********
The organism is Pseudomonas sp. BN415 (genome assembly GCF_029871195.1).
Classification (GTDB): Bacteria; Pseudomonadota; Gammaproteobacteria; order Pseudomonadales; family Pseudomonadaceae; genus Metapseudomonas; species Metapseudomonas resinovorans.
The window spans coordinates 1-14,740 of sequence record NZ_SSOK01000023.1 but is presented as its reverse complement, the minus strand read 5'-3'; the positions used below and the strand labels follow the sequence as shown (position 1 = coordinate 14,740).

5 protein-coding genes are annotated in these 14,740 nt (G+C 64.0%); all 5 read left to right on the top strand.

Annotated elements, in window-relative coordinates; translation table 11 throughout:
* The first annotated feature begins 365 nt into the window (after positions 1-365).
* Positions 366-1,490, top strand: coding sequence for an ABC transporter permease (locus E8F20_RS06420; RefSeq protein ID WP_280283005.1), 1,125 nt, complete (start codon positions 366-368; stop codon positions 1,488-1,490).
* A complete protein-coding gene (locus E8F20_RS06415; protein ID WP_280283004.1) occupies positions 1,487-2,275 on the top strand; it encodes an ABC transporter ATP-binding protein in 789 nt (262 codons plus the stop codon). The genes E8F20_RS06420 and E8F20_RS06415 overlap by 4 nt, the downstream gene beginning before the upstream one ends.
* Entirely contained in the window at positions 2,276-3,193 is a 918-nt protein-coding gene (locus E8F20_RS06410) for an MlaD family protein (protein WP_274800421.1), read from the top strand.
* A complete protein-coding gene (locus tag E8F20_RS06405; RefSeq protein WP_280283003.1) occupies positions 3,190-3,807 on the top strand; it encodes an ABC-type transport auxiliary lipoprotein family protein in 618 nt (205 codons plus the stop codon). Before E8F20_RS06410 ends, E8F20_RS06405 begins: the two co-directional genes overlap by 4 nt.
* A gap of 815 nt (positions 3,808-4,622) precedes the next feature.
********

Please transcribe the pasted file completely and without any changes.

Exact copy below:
The organism is Pseudomonas sp. BN415 (genome assembly GCF_029871195.1).
Classification (GTDB): Bacteria; Pseudomonadota; Gammaproteobacteria; order Pseudomonadales; family Pseudomonadaceae; genus Metapseudomonas; species Metapseudomonas resinovorans.
The window spans coordinates 1-14,740 of sequence record NZ_SSOK01000023.1 but is presented as its reverse complement, the minus strand read 5'-3'; the positions used below and the strand labels follow the sequence as shown (position 1 = coordinate 14,740).

5 protein-coding genes are annotated in these 14,740 nt (G+C 64.0%); all 5 read left to right on the top strand.

Annotated elements, in window-relative coordinates; translation table 11 throughout:
* The first annotated feature begins 365 nt into the window (after positions 1-365).
* Positions 366-1,490, top strand: coding sequence for an ABC transporter permease (locus E8F20_RS06420; RefSeq protein ID WP_280283005.1), 1,125 nt, complete (start codon positions 366-368; stop codon positions 1,488-1,490).
* A complete protein-coding gene (locus E8F20_RS06415; protein ID WP_280283004.1) occupies positions 1,487-2,275 on the top strand; it encodes an ABC transporter ATP-binding protein in 789 nt (262 codons plus the stop codon). The genes E8F20_RS06420 and E8F20_RS06415 overlap by 4 nt, the downstream gene beginning before the upstream one ends.
* Entirely contained in the window at positions 2,276-3,193 is a 918-nt protein-coding gene (locus E8F20_RS06410) for an MlaD family protein (protein WP_274800421.1), read from the top strand.
* A complete protein-coding gene (locus tag E8F20_RS06405; RefSeq protein WP_280283003.1) occupies positions 3,190-3,807 on the top strand; it encodes an ABC-type transport auxiliary lipoprotein family protein in 618 nt (205 codons plus the stop codon). Before E8F20_RS06410 ends, E8F20_RS06405 begins: the two co-directional genes overlap by 4 nt.
* A gap of 815 nt (positions 3,808-4,622) precedes the next feature.